Literary Arts turned 30 last night. I was a 2010 Oregon Book Awards finalist, a 2013 winner; my small local poetry press, Octopus Books, was awarded a fellowship in 2009; I’ve read poems in front of big and brilliant audiences at the Arlene Schnitzer Concert Hall and the Gerding Theater at the Armory, among other places; I am finally starting my novel with the help of a novel class that Literary Arts is offering; I’ve led a workshop of my own, and am about to lead another, and all because of Literary Arts. So when they asked me to write them a poem for their 30th anniversary, and read it at the Schnitz, sharing a stage with Elizabeth Gilbert, Calvin Trillin and Colin Meloy, I couldn’t have been more proud. I am so grateful for their support, confidence and attention since I arrived in Portland in 2008. Literary Arts, congratulations on turning 30. And, so sincerely, thank you. 

I used one of their phrases that often appears in their newsletters, “Words Matter,” as a bit of a prompt for the poem I wrote them. Here it is:

By the age of 30, we’ve said all

the words we’re ever going to say.

We’ve said buttercup, for example.

We’ve said layercake and horseshit

and flautist. We’ve said willy nilly

for the umpteenth time. We’ve never

met a man from Bora Bora

we didn’t like, which is true.

We haven’t. And just like that,

we’ve said Bora Bora too. We have about

40 words for loneliness more or less—

I can think of about 8 of them

right now—and I’ve said all of them

in my old bed staring at the water

stain that looks like my cousin Mike

in a Hawaiian shirt, or in the kitchen

of that sad studio apartment on Burnside

while on the phone with my mother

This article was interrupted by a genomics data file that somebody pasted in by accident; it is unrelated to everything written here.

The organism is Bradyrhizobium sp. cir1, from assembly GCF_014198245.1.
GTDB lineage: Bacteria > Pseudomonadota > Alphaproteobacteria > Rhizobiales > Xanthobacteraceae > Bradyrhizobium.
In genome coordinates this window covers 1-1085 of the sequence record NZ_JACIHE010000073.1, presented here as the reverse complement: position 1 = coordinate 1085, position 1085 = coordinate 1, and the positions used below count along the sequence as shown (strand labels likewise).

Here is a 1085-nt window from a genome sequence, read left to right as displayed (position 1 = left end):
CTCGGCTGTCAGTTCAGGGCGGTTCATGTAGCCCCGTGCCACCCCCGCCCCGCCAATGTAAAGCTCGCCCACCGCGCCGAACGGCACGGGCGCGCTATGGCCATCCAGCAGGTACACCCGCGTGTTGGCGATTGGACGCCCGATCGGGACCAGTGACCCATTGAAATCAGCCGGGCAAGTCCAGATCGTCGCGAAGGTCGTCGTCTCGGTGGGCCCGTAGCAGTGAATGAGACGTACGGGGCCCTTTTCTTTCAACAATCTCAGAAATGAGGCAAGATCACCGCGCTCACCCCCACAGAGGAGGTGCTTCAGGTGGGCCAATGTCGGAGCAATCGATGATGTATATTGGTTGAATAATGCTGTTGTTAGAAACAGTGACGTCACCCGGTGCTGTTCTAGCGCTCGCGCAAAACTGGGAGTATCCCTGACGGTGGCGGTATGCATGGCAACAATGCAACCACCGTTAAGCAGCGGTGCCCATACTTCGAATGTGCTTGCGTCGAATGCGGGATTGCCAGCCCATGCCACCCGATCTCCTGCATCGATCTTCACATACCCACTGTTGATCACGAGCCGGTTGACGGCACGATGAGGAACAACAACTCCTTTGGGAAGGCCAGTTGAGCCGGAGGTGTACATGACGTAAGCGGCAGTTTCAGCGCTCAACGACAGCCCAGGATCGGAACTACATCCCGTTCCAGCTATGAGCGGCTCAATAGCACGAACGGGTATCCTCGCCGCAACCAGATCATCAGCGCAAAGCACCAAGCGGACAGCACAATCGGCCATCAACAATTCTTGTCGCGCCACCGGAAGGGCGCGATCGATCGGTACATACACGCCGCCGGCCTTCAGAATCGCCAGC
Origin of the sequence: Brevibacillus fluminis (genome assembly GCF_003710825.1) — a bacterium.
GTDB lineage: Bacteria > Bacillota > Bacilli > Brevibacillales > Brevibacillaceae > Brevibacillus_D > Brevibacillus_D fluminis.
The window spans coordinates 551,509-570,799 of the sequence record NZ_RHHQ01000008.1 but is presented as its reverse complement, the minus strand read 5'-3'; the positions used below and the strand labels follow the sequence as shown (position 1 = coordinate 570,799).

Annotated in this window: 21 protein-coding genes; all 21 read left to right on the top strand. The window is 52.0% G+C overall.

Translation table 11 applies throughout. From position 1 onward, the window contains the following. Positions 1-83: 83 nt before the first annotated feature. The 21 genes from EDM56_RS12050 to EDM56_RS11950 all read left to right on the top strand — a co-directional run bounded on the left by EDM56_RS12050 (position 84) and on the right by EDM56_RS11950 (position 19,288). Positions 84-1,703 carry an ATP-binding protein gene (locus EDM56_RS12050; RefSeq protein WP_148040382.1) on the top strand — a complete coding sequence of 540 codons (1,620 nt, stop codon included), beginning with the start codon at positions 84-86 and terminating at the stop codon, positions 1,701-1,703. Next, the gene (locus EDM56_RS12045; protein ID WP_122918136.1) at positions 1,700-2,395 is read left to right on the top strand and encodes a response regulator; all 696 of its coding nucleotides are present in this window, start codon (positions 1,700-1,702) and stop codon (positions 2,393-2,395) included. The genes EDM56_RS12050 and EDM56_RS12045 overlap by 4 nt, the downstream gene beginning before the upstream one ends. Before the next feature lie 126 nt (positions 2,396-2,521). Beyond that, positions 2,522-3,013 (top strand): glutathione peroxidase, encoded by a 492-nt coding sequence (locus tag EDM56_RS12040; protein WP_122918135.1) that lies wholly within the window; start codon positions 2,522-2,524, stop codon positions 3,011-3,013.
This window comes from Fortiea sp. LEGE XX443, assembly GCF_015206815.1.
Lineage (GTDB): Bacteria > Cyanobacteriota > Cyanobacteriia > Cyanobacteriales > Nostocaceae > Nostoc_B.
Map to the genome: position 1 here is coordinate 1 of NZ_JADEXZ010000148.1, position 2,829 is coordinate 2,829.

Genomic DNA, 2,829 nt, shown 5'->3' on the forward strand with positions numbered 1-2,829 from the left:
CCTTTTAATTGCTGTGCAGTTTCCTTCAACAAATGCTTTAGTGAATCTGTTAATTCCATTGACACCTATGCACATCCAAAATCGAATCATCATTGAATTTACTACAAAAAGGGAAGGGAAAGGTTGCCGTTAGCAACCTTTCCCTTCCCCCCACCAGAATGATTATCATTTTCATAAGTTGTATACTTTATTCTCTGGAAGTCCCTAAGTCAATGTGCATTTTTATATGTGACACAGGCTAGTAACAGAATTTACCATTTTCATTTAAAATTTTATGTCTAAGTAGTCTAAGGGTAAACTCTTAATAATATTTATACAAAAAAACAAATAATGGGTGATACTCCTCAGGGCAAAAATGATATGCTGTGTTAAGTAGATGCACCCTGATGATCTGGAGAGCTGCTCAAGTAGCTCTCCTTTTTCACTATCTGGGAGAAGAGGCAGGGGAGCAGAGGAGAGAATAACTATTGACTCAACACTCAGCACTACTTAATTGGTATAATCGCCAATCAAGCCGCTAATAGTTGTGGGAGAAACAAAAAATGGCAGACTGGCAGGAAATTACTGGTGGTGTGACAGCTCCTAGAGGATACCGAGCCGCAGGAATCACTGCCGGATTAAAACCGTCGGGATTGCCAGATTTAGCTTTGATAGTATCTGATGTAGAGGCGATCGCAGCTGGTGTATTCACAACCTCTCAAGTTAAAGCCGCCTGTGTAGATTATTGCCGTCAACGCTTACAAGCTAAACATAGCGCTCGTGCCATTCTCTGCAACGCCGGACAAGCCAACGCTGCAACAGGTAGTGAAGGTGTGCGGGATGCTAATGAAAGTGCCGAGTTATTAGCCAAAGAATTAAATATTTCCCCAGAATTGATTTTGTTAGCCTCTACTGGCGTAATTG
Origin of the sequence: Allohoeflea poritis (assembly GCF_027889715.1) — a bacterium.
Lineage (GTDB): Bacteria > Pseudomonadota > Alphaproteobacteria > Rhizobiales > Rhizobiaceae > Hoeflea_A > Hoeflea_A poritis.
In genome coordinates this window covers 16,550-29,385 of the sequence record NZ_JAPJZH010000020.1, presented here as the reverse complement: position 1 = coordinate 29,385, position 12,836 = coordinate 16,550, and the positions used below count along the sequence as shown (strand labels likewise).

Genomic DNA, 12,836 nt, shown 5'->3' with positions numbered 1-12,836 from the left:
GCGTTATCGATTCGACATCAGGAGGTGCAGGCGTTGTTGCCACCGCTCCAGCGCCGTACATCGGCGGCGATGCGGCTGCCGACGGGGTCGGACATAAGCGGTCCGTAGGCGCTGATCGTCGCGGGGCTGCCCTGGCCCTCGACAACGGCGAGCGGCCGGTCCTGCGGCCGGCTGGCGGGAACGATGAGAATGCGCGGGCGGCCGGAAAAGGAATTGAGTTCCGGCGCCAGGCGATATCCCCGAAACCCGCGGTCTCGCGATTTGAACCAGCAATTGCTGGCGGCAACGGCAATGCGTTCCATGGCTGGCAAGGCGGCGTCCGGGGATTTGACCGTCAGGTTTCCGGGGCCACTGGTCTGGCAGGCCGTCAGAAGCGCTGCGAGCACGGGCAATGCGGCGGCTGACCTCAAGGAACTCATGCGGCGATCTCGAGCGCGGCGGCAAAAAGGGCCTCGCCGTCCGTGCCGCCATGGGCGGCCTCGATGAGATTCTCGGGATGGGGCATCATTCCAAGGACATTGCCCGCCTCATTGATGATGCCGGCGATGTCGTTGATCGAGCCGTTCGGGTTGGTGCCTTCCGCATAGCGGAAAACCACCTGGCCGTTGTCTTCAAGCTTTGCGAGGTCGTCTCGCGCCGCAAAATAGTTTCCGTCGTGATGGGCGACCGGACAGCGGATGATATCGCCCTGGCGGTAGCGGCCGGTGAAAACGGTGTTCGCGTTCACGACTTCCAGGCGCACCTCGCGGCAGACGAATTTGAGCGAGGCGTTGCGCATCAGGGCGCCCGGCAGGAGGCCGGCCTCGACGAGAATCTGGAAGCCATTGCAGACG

who was always alone in the kitchen

I grew up in in Council Bluffs,

or to someone’s dog when its

owner wasn’t looking. Forlorn, I’d say.

Disconnected. Remember before

we had remote controls and I had to sit

so close to the television so I could turn

the channel knob for you, Mom?—

this is how a conversation

with my mom would go—and the volume

knob, how you wanted it just right

and it never seemed just right

for you? You would say, turn it up,

but just a hair, and I would pluck a fine

white hair from the front of my head,

line it up just right with the knob,

and barely turn it, reveling already

in the beautiful way words work.

Also do you remember how you

would get so upset at how close

I was always sitting to the television.

Well, remote is one of those words too.

I once visited the grave of a woman

who choked to death on a hot dog

late one night, alone, on her back porch

under a silver moon. How sad it must

have been to know that it would be

a hot dog that would eventually take us down.

Maybe all I would have been able to think

about would be the words hot and dog,

and maybe that is the saddest of all things,

that in that final moment, such an awful

couple of words like hot dog would haunt

and haunt my last seconds. And how panicked

her face must have looked in those

last seconds before the warm black wave

rolled over it and calmed her eyes.

Did she see the moon? How did it look?

What words could she have said about it

if that hot dog weren’t wedged in her throat